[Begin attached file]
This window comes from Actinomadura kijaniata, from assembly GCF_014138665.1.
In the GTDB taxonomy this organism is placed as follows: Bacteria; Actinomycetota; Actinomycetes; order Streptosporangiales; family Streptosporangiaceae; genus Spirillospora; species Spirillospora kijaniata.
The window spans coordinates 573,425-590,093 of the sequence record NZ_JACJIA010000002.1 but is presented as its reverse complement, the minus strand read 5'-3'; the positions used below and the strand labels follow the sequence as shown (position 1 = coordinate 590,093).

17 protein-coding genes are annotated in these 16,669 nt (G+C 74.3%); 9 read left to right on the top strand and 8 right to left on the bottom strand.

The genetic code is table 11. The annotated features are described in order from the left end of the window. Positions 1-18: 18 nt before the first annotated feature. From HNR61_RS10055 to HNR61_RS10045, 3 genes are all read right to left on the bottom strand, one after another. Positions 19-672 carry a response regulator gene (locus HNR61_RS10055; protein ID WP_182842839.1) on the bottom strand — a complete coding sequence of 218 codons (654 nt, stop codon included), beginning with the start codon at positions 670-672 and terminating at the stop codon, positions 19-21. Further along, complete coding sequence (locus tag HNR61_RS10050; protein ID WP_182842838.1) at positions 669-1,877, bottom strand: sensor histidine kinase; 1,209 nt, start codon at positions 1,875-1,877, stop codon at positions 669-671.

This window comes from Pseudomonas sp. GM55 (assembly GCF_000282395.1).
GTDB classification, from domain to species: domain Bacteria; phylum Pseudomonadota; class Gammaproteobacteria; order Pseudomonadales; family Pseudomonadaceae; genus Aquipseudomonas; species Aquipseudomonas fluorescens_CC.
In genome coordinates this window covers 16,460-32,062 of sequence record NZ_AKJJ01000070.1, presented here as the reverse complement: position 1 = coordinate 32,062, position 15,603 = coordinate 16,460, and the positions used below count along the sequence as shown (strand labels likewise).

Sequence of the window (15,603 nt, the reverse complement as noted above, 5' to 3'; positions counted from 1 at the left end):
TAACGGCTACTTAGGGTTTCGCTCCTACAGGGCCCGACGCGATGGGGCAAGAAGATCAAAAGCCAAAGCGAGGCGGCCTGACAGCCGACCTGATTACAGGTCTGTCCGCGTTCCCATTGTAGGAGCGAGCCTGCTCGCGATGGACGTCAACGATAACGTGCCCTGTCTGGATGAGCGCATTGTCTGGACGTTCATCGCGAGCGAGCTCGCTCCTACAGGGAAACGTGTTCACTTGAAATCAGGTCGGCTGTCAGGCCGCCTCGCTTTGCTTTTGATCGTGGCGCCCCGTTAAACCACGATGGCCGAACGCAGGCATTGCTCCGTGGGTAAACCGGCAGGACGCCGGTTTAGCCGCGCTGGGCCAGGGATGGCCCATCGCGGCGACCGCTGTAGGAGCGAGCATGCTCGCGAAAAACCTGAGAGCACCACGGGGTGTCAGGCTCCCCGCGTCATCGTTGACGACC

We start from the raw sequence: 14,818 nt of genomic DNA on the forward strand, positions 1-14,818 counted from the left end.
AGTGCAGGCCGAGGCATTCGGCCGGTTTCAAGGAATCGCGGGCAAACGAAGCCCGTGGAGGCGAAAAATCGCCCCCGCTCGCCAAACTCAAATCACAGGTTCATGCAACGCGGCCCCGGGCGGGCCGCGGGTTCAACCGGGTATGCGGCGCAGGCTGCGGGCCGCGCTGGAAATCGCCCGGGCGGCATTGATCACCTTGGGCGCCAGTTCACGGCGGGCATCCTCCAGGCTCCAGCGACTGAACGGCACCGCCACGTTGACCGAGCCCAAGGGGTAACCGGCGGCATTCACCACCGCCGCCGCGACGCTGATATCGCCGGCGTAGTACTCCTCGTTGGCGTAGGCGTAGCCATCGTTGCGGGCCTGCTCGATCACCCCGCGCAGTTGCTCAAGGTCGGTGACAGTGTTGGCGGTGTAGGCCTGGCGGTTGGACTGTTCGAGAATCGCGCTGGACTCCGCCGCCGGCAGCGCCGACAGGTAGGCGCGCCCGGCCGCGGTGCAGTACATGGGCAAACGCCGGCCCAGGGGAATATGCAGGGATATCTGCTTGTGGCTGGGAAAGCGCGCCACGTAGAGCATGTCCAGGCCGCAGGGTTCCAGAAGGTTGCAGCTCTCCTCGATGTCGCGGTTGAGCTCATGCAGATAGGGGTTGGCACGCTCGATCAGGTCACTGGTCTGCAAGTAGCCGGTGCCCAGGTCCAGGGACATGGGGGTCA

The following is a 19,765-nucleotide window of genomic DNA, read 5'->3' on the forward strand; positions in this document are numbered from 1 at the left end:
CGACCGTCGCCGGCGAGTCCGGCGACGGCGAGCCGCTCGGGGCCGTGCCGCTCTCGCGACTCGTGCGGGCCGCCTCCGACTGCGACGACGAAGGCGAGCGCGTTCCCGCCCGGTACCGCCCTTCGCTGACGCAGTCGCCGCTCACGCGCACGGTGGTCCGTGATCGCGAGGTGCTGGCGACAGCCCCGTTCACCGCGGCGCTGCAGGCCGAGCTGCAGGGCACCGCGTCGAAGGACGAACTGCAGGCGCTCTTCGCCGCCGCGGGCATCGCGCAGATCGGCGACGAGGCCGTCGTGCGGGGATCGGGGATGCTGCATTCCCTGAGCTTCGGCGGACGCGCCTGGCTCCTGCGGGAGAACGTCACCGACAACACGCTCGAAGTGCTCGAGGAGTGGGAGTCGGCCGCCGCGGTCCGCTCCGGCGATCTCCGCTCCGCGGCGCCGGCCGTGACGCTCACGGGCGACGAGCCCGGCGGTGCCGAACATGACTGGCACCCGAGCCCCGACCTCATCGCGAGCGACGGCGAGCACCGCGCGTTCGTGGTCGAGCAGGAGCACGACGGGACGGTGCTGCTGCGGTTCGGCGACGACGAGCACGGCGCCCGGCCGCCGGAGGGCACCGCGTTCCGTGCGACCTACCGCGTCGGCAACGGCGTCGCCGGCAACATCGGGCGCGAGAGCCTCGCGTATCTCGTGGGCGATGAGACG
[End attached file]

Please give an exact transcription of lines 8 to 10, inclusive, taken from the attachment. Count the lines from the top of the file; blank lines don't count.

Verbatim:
In genome coordinates this window covers 16,460-32,062 of sequence record NZ_AKJJ01000070.1, presented here as the reverse complement: position 1 = coordinate 32,062, position 15,603 = coordinate 16,460, and the positions used below count along the sequence as shown (strand labels likewise).

Sequence of the window (15,603 nt, the reverse complement as noted above, 5' to 3'; positions counted from 1 at the left end):
TAACGGCTACTTAGGGTTTCGCTCCTACAGGGCCCGACGCGATGGGGCAAGAAGATCAAAAGCCAAAGCGAGGCGGCCTGACAGCCGACCTGATTACAGGTCTGTCCGCGTTCCCATTGTAGGAGCGAGCCTGCTCGCGATGGACGTCAACGATAACGTGCCCTGTCTGGATGAGCGCATTGTCTGGACGTTCATCGCGAGCGAGCTCGCTCCTACAGGGAAACGTGTTCACTTGAAATCAGGTCGGCTGTCAGGCCGCCTCGCTTTGCTTTTGATCGTGGCGCCCCGTTAAACCACGATGGCCGAACGCAGGCATTGCTCCGTGGGTAAACCGGCAGGACGCCGGTTTAGCCGCGCTGGGCCAGGGATGGCCCATCGCGGCGACCGCTGTAGGAGCGAGCATGCTCGCGAAAAACCTGAGAGCACCACGGGGTGTCAGGCTCCCCGCGTCATCGTTGACGACC